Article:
The Council, Still Contemporary

Fifty years may seem a long time, but echoes of the Second Vatican Council’s teaching on marriage and family are heard frequently in the 21st century church.

In a major document Pope Benedict XVI released this September titled “The Church in the Middle East,” he spoke about marital love and family life, saying:

“Conjugal love is not a fleeting event, but the patient project of a lifetime. Called to live a Christ-like love each day, the Christian family is a privileged expression of the church’s presence and mission in the world. As such, it needs to be accompanied pastorally and supported in its problems and difficulties.”

Is Pope Benedict speaking the language of Vatican II in remarks like this one? In its “Pastoral Constitution on the Church in the Modern World,” the council says that “by the joys and sacrifices of their vocation and through their faithful love, married people will become witnesses of the mystery of that love which the Lord revealed to the world.”

The constitution urges priests trained in family matters to “nurture the vocation of spouses by a variety of pastoral means.”

Over time, the constitution also suggests, the love of a husband and wife ought to “grow and ripen.”

Again, are the U.S. Catholic bishops speaking the language of Vatican II when, in their national pastoral letter on marriage, they describe themselves as “troubled by the fact that far too many people do not understand what it means to say that marriage — both as a natural institution and a Christian sacrament — is a blessing and gift from God.”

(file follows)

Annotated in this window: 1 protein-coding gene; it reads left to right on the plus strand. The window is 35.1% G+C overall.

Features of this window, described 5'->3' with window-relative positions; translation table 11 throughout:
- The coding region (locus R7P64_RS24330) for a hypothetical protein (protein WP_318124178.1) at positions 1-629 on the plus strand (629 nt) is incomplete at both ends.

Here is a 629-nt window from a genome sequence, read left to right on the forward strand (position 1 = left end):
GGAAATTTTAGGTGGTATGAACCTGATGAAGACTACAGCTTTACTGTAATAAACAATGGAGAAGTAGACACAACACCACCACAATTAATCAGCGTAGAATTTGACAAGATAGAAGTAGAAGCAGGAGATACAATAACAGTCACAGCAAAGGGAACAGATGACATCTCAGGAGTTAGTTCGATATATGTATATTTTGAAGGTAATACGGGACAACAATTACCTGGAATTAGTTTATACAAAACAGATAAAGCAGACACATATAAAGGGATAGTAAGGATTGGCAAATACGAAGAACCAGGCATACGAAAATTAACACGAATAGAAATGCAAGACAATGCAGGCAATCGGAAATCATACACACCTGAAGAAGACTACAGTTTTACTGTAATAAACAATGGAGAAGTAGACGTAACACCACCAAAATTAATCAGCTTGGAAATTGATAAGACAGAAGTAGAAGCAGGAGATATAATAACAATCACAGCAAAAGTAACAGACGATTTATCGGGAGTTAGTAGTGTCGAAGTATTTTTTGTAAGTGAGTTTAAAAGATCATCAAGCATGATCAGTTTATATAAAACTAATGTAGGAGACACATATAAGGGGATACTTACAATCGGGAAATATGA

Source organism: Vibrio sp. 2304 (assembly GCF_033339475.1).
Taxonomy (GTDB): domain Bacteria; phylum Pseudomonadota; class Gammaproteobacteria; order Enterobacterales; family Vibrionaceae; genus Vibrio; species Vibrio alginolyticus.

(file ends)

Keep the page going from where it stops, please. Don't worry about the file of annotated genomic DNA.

The “Constitution on the Church in the Modern World” teaches that “authentic married love is caught up into divine love and is governed and enriched by Christ’s redeeming power and the saving activity of the church.” Does that sound like a blessing?

This love, it adds, will aid and strengthen spouses in their roles as parents.

By virtue of the sacrament of marriage, the constitution states, “as spouses fulfill their conjugal and family obligations, they are penetrated with the spirit of Christ. This spirit suffuses their whole lives with faith, hope and charity.”


Vatican 11

• Vatican II – context - marriage began to become more grounded in love than in family alliances, sex shifted to love bonding values. (from age of reason, enlightenment period)
• Vatican II turned away from the language of primary and secondary ends of marriage (after much disagreement and contention)
• saw marriage primarily as a sharing of life by 2 human beings who love each other.
• The procreation seen as primary all along is now seen as grounded partly in marital love and partly in the orientation of marriage itself.
• The language of covenant and sharing was used
• ‘a conjugal covenant of irrevocable consent’

Gaudium et Spes

Constitution on the Church in the Modern World - Gaudium et Spes (1965) - ‘it is their own persons they give and accept’

Procreation was seen not as the primary end but as an essential end among many.

Marriage as an unbreakable covenant between persons and for the good of children hence demands the mutual love of the spouses to grow and mature in a rightly order.

Even in the absence of children the marriage persists as a sharing of all life and holds its valued and indissolubility.

47# reasons for church teaching on marriage

49# authentic marriage has love as an expression of the human person

50#precreation of children as supreme gift

51# married life respects life (abortion, contraception issues)

52# society should support married life

Humane Vitae

Pope Paul VI’s- Humane Vitae (1968)

condemned artificial birth control

saw marriage as a mutual giving of persons to form a communion of their beings as the object of marital consent with procreation being the culmination of that communion.